Tidy Files Successfully Implements a Skills & Employment Equity Audit
November 17 2014 By Sharon Bard
When Tidy Files, a leading local provider of end-to-end filing and storage solutions required a comprehensive Employment Equity and Skills Development plan, it turned to Progression, a leader in Human Capital and Transformation solutions. Progression would support and guide the company through a best practice Disability Equity Audit and Skills Audit that would link into its Employment Equity, Skills Development and B-BBEE strategies.
Since its establishment in 1978, Tidy Files has developed into a leading provider of complete filing and archiving solutions. Having experienced significant growth over the years, with a nationwide client base and representation in other African countries, the company has a customer base of some 14 000, growing at a rate of an average of 100 customers per month. The company employs just over 300 people.
In order to meet its legislative requirements, Tidy Files had previously managed to achieve a Level 5 BEE status, through a number of standard initiatives. However, its management team felt that this was not a sustainable or adequate process. At this juncture, the Tidy Files team bought into the rationale behind BEE and what it is meant to achieve. It set out to offer employment that would not only benefit its employees, but also help create a more loyal and dedicated workforce.
Tidy Files requested that Progression support and guide the company through a best practice Disability Equity Audit and Skills Audit, which would link into the Employment Equity, Skills Development and B-BBEE strategies.
The Disability Equity Audit carried out by Progression assisted in facilitating the optimisation of the B-BBEE Scorecard by determining the Disability Equity of the organisation. This would assist in determining the current percentage of people with disabilities employed at Tidy Files, identify the gaps to reach targets and prioritise a disability equity plan to optimise the B-BBEE Scorecard.
Louise Hekma, Financial Director, Tidy Files: “In short we needed to find out how many of our current employees had a disability. We also needed to change employee perceptions. Unfortunately there are still perceptions out there that people with disabilities are not as effective in the workplace. This makes individuals living with a disability reluctant to disclose any personal information.”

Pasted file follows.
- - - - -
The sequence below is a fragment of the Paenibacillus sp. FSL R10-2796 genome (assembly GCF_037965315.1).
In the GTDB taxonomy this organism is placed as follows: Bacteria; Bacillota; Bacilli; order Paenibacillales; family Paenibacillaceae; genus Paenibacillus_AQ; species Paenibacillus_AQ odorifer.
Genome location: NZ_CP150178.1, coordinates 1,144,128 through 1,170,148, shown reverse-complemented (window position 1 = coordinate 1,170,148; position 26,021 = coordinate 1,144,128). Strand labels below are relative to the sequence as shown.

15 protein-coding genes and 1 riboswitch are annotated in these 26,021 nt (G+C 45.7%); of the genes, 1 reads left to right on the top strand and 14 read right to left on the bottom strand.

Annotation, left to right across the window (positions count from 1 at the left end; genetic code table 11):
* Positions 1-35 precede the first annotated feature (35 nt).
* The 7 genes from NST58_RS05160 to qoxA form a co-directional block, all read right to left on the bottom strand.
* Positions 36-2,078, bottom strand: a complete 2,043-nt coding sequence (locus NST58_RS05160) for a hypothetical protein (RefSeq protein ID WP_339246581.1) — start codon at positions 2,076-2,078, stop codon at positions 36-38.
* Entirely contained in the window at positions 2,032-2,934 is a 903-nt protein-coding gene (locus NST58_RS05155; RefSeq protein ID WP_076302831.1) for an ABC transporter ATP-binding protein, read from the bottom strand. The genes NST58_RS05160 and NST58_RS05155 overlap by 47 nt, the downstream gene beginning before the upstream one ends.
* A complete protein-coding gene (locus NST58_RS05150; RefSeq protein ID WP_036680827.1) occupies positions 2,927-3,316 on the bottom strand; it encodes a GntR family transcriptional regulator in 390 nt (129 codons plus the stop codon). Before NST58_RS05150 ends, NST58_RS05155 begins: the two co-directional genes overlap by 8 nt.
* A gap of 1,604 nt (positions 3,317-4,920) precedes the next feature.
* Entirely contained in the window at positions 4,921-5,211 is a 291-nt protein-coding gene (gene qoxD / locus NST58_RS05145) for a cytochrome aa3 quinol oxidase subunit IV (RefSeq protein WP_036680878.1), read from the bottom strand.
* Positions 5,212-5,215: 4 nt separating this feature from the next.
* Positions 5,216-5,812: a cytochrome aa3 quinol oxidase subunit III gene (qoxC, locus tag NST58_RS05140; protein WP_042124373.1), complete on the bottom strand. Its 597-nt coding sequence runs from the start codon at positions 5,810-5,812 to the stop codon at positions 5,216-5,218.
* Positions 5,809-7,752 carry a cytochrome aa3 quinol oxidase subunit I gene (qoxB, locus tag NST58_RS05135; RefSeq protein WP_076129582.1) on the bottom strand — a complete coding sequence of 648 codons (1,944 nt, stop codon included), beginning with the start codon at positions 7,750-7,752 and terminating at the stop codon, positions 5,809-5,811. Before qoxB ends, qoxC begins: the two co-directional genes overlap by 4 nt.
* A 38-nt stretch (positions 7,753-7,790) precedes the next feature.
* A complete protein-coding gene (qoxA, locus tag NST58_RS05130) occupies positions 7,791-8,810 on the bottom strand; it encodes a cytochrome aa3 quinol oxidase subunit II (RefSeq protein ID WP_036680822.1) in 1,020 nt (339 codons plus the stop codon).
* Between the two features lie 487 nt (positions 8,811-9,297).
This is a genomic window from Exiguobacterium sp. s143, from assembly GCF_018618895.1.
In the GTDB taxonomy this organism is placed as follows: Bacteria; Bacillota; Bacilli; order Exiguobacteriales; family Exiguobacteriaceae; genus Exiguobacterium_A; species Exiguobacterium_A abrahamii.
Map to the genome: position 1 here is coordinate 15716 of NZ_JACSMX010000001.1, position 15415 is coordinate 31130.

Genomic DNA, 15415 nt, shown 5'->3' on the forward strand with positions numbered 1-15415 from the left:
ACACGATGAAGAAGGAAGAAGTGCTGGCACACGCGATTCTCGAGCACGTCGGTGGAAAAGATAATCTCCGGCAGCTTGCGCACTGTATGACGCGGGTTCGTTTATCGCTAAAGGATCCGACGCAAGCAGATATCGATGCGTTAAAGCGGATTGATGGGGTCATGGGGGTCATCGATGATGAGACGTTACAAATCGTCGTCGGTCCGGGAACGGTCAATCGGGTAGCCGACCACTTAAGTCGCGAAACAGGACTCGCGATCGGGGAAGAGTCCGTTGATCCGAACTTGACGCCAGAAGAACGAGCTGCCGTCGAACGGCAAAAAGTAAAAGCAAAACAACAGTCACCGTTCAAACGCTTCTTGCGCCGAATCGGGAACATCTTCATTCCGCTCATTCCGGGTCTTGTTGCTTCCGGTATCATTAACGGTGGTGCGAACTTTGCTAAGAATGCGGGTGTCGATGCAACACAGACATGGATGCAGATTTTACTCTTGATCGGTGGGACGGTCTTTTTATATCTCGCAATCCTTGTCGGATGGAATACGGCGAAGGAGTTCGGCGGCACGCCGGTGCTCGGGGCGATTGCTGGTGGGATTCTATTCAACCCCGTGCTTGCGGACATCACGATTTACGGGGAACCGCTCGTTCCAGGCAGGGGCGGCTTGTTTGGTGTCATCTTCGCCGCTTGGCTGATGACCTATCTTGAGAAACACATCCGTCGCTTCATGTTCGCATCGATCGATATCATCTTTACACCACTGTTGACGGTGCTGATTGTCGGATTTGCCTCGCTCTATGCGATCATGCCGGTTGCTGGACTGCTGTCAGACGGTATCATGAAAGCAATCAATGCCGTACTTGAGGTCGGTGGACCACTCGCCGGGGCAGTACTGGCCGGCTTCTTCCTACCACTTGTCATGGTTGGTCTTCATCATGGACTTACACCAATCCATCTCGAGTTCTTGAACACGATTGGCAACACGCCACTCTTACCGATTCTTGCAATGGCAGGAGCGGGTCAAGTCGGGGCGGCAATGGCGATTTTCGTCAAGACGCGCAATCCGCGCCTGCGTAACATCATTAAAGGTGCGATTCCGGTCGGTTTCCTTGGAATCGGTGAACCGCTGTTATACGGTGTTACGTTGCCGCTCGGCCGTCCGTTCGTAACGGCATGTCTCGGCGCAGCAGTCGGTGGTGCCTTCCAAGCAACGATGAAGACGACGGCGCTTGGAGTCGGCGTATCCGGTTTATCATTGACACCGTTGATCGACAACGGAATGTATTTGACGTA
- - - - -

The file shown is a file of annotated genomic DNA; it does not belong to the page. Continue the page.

Sharon Bard, Diversity Manager at Progression: “Progression assisted Tidy Files in carrying out a highly comprehensive awareness campaign ahead of the Equity Audit, to help create an environment that would embrace disability and diversity, and create a disclosure-friendly environment within which people are empowered to overcome reasons that have prevented them from not having previously disclosed their disability status.”
Summary of disclosures received:
Total number of disclosures received – 213
“Yes” disclosures – 22 (10,3%)
“No” disclosures – 191
The next phase of the project involved a Skills Audit conducted by Progression on behalf of Tidy Files to determine current competencies and skills within the organisation.
Tidy Files is now in a position to use the data collected to assist with its Workplace Skills Plan (WSP), to ensure that future training interventions help to uplift and empower employees.
According to Louise Hekma of Tidy Files the goodwill demonstrated by Tidy Files employees, has made the entire project a significantly worthwhile effort. “The training and skills that our own HR department has gained by working closely with Progression on these interventions cannot be valued enough. The total number of people who disclosed a disability during this campaign highlights that trust has been established and that Tidy Files is on a transformational journey to become an accessible and non- discriminatory employer.”
Since the audit, Tidy Files has embarked on various learnerships for the existing employees and unemployed learners with and without disabilities. It has also implemented a training schedule where candidates from different departments are sent on task specific training. Growing the skills level year-on-year rather than just repeating the same courses over and over. Tidy Files is also working towards the registering of its in house training NQF, so that its internal training programmes will be recognised and count towards its skills development score.
Changing management and staff perceptions about disability in the workplace, by following best practice principles
Aligning all training requirements to the Tidy Files business strategy
Creating a progressively inclusive workplace environment as an accessible and non- discriminatory employer
Creating an environment where employees trust their employer and feel secure enough to disclose their disability
According to Sharon Bard of Progression, Tidy Files has demonstrated a strong commitment to becoming a progressively inclusive and compliant workplace and that Progression has enjoyed the process of working with a management team that are dedicated to creating an environment that is
accessible, non-discriminatory and supportive.